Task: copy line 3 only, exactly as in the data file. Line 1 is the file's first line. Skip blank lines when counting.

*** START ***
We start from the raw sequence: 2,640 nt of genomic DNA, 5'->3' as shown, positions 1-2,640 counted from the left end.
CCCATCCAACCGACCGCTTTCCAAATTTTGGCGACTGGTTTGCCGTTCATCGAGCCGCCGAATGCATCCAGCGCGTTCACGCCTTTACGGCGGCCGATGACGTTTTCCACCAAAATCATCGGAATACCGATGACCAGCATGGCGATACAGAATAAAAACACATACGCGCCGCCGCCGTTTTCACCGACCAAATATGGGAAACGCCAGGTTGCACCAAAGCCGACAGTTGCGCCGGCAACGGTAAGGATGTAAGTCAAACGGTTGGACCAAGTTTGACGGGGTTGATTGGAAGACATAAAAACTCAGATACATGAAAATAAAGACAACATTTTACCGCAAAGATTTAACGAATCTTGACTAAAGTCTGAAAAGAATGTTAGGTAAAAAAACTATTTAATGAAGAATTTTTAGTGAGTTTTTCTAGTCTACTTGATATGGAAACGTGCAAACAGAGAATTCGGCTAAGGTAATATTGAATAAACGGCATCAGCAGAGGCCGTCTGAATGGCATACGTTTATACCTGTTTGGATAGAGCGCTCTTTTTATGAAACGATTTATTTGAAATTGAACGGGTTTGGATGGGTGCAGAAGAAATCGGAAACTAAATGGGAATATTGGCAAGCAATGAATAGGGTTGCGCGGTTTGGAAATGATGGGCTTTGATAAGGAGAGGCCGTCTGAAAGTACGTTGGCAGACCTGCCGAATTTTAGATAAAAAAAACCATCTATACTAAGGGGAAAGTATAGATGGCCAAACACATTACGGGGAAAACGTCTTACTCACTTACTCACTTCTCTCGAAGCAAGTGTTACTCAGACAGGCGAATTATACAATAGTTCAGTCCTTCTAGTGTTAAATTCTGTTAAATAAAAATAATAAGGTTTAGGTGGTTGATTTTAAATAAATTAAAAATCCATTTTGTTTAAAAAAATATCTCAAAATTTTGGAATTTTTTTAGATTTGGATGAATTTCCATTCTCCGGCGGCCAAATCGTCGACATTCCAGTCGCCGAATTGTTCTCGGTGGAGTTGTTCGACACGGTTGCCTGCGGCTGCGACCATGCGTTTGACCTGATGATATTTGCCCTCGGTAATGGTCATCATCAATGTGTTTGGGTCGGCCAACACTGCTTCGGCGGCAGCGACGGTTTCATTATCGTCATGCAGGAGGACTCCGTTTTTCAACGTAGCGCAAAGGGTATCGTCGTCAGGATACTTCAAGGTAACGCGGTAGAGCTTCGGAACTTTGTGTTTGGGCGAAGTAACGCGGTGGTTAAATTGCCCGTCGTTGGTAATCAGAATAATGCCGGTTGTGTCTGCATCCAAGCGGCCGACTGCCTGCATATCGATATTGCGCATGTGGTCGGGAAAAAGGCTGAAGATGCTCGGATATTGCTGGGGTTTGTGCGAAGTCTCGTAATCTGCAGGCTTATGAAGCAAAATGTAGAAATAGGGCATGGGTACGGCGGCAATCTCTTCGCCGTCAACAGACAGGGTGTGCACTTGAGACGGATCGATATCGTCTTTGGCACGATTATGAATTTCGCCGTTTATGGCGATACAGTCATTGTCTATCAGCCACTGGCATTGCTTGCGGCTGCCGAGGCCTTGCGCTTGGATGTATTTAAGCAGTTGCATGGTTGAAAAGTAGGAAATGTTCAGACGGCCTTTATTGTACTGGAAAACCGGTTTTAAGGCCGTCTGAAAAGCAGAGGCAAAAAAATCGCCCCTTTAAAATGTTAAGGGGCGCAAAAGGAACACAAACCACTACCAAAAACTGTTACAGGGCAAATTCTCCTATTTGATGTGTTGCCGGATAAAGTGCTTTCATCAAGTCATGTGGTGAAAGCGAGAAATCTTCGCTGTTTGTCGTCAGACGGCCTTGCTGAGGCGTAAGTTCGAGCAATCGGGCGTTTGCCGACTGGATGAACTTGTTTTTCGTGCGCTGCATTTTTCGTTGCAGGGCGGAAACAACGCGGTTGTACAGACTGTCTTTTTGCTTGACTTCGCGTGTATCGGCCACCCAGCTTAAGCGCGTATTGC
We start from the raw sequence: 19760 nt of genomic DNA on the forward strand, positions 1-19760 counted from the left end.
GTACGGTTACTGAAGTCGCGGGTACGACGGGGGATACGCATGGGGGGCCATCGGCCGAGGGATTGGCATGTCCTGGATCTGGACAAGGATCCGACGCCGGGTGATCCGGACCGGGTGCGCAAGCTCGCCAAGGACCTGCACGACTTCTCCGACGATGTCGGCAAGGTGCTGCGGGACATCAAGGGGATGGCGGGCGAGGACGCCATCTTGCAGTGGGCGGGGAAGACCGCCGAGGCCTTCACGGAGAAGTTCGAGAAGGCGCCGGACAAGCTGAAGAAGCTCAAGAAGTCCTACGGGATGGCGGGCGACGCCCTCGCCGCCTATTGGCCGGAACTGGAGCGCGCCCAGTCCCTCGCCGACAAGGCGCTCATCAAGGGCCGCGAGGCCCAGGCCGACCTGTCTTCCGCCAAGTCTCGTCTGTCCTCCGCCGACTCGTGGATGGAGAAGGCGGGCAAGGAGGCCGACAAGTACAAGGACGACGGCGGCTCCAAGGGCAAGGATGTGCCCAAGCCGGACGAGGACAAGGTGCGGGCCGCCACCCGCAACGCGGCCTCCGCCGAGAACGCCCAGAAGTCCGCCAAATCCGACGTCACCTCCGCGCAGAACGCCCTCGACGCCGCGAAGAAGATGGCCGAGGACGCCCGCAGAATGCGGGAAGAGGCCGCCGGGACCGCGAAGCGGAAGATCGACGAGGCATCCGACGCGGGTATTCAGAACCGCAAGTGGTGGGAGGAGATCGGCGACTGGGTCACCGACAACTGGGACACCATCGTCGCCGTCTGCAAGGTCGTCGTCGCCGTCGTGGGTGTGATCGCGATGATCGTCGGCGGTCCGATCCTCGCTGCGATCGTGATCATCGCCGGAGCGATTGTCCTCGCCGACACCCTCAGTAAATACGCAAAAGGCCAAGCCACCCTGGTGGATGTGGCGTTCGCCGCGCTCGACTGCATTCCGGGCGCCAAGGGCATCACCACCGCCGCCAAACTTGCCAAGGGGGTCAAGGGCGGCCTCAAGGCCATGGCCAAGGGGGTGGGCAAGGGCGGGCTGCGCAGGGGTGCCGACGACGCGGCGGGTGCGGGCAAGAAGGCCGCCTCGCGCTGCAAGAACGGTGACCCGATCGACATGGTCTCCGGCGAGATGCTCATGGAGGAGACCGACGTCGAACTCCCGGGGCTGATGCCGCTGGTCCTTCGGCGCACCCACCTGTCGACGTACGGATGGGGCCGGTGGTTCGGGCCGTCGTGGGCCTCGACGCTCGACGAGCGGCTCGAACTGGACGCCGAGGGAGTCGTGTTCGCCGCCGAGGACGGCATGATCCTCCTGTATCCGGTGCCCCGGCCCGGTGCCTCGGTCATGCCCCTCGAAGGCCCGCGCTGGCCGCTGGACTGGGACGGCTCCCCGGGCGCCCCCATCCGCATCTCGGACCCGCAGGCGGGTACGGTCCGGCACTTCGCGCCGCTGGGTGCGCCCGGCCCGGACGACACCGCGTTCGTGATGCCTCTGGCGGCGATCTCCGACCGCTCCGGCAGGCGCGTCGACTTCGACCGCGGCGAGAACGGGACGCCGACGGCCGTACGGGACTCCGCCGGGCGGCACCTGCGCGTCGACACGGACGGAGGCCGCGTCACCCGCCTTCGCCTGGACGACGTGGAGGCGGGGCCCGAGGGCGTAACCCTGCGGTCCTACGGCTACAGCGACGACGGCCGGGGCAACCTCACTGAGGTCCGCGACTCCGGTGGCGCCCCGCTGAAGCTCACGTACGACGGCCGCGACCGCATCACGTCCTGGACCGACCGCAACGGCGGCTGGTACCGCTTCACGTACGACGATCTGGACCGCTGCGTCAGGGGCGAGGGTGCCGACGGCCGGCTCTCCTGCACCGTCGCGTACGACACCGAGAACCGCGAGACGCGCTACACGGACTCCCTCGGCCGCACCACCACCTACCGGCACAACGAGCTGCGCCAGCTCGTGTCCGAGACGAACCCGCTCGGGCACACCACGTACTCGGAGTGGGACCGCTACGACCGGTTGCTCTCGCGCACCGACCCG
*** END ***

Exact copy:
We start from the raw sequence: 19760 nt of genomic DNA on the forward strand, positions 1-19760 counted from the left end.